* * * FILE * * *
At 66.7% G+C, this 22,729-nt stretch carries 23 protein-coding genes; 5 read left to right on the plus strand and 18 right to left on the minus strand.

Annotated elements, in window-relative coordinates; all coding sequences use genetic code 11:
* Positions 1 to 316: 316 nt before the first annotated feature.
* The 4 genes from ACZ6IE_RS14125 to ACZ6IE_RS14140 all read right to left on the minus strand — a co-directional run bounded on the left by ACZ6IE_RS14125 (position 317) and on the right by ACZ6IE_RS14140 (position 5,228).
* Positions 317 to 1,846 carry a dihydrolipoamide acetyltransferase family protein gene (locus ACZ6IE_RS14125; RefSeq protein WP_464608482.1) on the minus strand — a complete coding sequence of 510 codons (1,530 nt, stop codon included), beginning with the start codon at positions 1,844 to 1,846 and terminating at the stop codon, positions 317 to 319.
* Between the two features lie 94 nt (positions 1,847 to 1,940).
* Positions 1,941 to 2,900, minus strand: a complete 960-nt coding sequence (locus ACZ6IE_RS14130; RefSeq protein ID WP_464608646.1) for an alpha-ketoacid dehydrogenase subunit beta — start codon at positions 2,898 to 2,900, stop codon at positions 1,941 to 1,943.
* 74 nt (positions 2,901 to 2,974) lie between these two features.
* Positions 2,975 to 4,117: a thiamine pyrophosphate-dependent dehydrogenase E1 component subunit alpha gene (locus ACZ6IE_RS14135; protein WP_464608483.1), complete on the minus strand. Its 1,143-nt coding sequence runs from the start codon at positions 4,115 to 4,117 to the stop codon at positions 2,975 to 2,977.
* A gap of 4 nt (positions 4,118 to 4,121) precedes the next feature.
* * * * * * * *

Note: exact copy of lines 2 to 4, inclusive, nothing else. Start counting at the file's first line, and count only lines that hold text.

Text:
Annotated elements, in window-relative coordinates; all coding sequences use genetic code 11:
* Positions 1 to 316: 316 nt before the first annotated feature.
* The 4 genes from ACZ6IE_RS14125 to ACZ6IE_RS14140 all read right to left on the minus strand — a co-directional run bounded on the left by ACZ6IE_RS14125 (position 317) and on the right by ACZ6IE_RS14140 (position 5,228).